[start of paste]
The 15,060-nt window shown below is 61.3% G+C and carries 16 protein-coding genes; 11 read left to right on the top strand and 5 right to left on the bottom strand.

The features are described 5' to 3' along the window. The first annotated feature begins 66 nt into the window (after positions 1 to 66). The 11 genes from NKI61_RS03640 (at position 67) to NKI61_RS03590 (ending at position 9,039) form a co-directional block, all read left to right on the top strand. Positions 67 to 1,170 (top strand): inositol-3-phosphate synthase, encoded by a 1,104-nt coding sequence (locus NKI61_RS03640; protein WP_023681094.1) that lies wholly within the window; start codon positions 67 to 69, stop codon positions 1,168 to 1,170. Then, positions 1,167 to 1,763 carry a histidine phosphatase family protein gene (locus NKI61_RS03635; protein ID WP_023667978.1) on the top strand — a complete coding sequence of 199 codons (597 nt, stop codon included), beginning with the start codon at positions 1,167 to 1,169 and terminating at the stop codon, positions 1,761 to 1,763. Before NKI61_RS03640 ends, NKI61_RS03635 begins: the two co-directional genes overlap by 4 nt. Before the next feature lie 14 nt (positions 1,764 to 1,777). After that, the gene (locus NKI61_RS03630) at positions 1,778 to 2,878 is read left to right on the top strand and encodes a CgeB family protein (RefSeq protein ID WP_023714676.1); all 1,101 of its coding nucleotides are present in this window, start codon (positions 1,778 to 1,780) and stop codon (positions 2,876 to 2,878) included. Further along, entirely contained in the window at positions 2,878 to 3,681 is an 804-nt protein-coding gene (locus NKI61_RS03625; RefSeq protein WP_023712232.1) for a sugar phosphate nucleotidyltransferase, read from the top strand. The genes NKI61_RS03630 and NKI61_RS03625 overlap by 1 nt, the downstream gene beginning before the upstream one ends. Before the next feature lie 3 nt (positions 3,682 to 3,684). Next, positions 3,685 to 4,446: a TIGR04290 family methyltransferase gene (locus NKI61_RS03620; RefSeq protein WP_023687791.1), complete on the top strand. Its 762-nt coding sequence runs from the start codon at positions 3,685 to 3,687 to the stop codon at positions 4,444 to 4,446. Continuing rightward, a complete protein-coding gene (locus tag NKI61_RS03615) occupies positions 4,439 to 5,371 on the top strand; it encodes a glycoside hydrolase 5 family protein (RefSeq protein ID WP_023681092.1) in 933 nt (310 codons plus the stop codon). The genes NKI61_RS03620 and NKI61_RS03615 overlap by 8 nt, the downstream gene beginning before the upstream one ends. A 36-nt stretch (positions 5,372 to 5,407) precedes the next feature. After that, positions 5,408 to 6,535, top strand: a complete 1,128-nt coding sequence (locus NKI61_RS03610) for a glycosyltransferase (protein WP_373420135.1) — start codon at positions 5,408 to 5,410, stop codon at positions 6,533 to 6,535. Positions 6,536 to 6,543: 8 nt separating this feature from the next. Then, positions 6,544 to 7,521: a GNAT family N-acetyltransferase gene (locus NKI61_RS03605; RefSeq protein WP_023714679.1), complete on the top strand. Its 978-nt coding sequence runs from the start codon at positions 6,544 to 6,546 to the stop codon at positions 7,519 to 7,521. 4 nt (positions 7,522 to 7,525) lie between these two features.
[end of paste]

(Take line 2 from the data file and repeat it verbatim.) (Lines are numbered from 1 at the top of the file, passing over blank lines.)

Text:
The features are described 5' to 3' along the window. The first annotated feature begins 66 nt into the window (after positions 1 to 66). The 11 genes from NKI61_RS03640 (at position 67) to NKI61_RS03590 (ending at position 9,039) form a co-directional block, all read left to right on the top strand. Positions 67 to 1,170 (top strand): inositol-3-phosphate synthase, encoded by a 1,104-nt coding sequence (locus NKI61_RS03640; protein WP_023681094.1) that lies wholly within the window; start codon positions 67 to 69, stop codon positions 1,168 to 1,170. Then, positions 1,167 to 1,763 carry a histidine phosphatase family protein gene (locus NKI61_RS03635; protein ID WP_023667978.1) on the top strand — a complete coding sequence of 199 codons (597 nt, stop codon included), beginning with the start codon at positions 1,167 to 1,169 and terminating at the stop codon, positions 1,761 to 1,763. Before NKI61_RS03640 ends, NKI61_RS03635 begins: the two co-directional genes overlap by 4 nt. Before the next feature lie 14 nt (positions 1,764 to 1,777). After that, the gene (locus NKI61_RS03630) at positions 1,778 to 2,878 is read left to right on the top strand and encodes a CgeB family protein (RefSeq protein ID WP_023714676.1); all 1,101 of its coding nucleotides are present in this window, start codon (positions 1,778 to 1,780) and stop codon (positions 2,876 to 2,878) included. Further along, entirely contained in the window at positions 2,878 to 3,681 is an 804-nt protein-coding gene (locus NKI61_RS03625; RefSeq protein WP_023712232.1) for a sugar phosphate nucleotidyltransferase, read from the top strand. The genes NKI61_RS03630 and NKI61_RS03625 overlap by 1 nt, the downstream gene beginning before the upstream one ends. Before the next feature lie 3 nt (positions 3,682 to 3,684). Next, positions 3,685 to 4,446: a TIGR04290 family methyltransferase gene (locus NKI61_RS03620; RefSeq protein WP_023687791.1), complete on the top strand. Its 762-nt coding sequence runs from the start codon at positions 3,685 to 3,687 to the stop codon at positions 4,444 to 4,446. Continuing rightward, a complete protein-coding gene (locus tag NKI61_RS03615) occupies positions 4,439 to 5,371 on the top strand; it encodes a glycoside hydrolase 5 family protein (RefSeq protein ID WP_023681092.1) in 933 nt (310 codons plus the stop codon). The genes NKI61_RS03620 and NKI61_RS03615 overlap by 8 nt, the downstream gene beginning before the upstream one ends. A 36-nt stretch (positions 5,372 to 5,407) precedes the next feature. After that, positions 5,408 to 6,535, top strand: a complete 1,128-nt coding sequence (locus NKI61_RS03610) for a glycosyltransferase (protein WP_373420135.1) — start codon at positions 5,408 to 5,410, stop codon at positions 6,533 to 6,535. Positions 6,536 to 6,543: 8 nt separating this feature from the next. Then, positions 6,544 to 7,521: a GNAT family N-acetyltransferase gene (locus NKI61_RS03605; RefSeq protein WP_023714679.1), complete on the top strand. Its 978-nt coding sequence runs from the start codon at positions 6,544 to 6,546 to the stop codon at positions 7,519 to 7,521. 4 nt (positions 7,522 to 7,525) lie between these two features.